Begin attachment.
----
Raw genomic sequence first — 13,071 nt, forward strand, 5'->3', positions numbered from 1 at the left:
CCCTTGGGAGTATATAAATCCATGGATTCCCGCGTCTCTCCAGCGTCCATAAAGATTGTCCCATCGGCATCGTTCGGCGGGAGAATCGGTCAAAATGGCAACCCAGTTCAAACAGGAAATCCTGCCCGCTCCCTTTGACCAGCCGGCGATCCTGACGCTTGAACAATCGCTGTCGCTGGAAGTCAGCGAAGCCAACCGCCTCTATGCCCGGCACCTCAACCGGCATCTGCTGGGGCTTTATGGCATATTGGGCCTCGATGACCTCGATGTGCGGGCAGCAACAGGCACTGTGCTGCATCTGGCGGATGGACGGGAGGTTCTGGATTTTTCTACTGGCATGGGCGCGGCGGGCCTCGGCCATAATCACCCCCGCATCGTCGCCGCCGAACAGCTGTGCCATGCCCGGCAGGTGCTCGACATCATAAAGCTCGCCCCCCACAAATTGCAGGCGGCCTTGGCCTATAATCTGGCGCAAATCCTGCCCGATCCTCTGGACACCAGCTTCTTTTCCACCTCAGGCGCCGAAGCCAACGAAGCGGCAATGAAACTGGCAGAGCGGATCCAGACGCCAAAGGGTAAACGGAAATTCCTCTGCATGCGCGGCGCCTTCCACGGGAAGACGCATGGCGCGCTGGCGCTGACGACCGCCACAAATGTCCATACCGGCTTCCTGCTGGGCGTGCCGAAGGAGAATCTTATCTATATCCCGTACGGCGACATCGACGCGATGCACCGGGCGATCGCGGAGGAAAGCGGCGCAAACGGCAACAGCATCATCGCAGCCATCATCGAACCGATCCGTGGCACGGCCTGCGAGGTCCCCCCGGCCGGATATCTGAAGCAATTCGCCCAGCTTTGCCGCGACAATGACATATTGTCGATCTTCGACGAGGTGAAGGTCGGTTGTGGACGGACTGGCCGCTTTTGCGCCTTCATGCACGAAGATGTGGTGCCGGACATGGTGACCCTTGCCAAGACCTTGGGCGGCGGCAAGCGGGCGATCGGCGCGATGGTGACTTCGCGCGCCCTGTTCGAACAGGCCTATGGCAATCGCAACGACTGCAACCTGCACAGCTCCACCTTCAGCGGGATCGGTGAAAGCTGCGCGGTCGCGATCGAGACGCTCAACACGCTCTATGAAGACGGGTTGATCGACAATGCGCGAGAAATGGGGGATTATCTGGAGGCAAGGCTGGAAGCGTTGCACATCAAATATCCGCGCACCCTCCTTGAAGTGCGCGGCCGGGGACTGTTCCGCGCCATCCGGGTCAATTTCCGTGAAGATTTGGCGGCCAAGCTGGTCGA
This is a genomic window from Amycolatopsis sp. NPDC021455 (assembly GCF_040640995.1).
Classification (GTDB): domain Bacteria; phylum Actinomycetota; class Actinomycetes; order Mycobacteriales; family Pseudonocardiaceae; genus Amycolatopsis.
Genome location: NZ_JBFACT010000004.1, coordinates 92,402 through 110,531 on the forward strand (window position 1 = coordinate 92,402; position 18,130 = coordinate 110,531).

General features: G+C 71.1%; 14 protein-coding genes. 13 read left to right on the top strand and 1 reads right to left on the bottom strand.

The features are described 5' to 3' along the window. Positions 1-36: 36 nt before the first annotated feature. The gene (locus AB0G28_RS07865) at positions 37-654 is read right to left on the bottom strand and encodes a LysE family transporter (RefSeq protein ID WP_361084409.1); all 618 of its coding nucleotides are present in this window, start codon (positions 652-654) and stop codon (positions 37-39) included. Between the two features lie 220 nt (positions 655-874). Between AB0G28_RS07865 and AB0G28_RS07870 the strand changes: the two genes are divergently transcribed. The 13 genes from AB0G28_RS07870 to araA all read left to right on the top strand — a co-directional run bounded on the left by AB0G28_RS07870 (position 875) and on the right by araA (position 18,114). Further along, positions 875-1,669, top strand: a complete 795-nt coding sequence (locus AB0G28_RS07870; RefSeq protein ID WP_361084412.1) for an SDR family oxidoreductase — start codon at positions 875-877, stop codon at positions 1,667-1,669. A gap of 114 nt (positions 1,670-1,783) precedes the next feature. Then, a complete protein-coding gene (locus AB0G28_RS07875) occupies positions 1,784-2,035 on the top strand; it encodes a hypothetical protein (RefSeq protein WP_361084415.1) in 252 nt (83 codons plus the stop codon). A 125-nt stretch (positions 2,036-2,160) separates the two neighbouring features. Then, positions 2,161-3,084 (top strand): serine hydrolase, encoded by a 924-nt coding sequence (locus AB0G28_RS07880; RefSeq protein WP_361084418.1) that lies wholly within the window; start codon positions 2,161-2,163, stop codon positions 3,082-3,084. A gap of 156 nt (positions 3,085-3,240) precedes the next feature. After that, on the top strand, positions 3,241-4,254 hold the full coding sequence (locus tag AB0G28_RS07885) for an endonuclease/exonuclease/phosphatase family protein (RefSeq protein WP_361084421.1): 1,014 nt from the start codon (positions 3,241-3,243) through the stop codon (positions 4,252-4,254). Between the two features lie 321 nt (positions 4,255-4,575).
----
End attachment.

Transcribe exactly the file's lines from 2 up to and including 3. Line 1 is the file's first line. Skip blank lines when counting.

CCCTTGGGAGTATATAAATCCATGGATTCCCGCGTCTCTCCAGCGTCCATAAAGATTGTCCCATCGGCATCGTTCGGCGGGAGAATCGGTCAAAATGGCAACCCAGTTCAAACAGGAAATCCTGCCCGCTCCCTTTGACCAGCCGGCGATCCTGACGCTTGAACAATCGCTGTCGCTGGAAGTCAGCGAAGCCAACCGCCTCTATGCCCGGCACCTCAACCGGCATCTGCTGGGGCTTTATGGCATATTGGGCCTCGATGACCTCGATGTGCGGGCAGCAACAGGCACTGTGCTGCATCTGGCGGATGGACGGGAGGTTCTGGATTTTTCTACTGGCATGGGCGCGGCGGGCCTCGGCCATAATCACCCCCGCATCGTCGCCGCCGAACAGCTGTGCCATGCCCGGCAGGTGCTCGACATCATAAAGCTCGCCCCCCACAAATTGCAGGCGGCCTTGGCCTATAATCTGGCGCAAATCCTGCCCGATCCTCTGGACACCAGCTTCTTTTCCACCTCAGGCGCCGAAGCCAACGAAGCGGCAATGAAACTGGCAGAGCGGATCCAGACGCCAAAGGGTAAACGGAAATTCCTCTGCATGCGCGGCGCCTTCCACGGGAAGACGCATGGCGCGCTGGCGCTGACGACCGCCACAAATGTCCATACCGGCTTCCTGCTGGGCGTGCCGAAGGAGAATCTTATCTATATCCCGTACGGCGACATCGACGCGATGCACCGGGCGATCGCGGAGGAAAGCGGCGCAAACGGCAACAGCATCATCGCAGCCATCATCGAACCGATCCGTGGCACGGCCTGCGAGGTCCCCCCGGCCGGATATCTGAAGCAATTCGCCCAGCTTTGCCGCGACAATGACATATTGTCGATCTTCGACGAGGTGAAGGTCGGTTGTGGACGGACTGGCCGCTTTTGCGCCTTCATGCACGAAGATGTGGTGCCGGACATGGTGACCCTTGCCAAGACCTTGGGCGGCGGCAAGCGGGCGATCGGCGCGATGGTGACTTCGCGCGCCCTGTTCGAACAGGCCTATGGCAATCGCAACGACTGCAACCTGCACAGCTCCACCTTCAGCGGGATCGGTGAAAGCTGCGCGGTCGCGATCGAGACGCTCAACACGCTCTATGAAGACGGGTTGATCGACAATGCGCGAGAAATGGGGGATTATCTGGAGGCAAGGCTGGAAGCGTTGCACATCAAATATCCGCGCACCCTCCTTGAAGTGCGCGGCCGGGGACTGTTCCGCGCCATCCGGGTCAATTTCCGTGAAGATTTGGCGGCCAAGCTGGTCGA
This is a genomic window from Amycolatopsis sp. NPDC021455 (assembly GCF_040640995.1).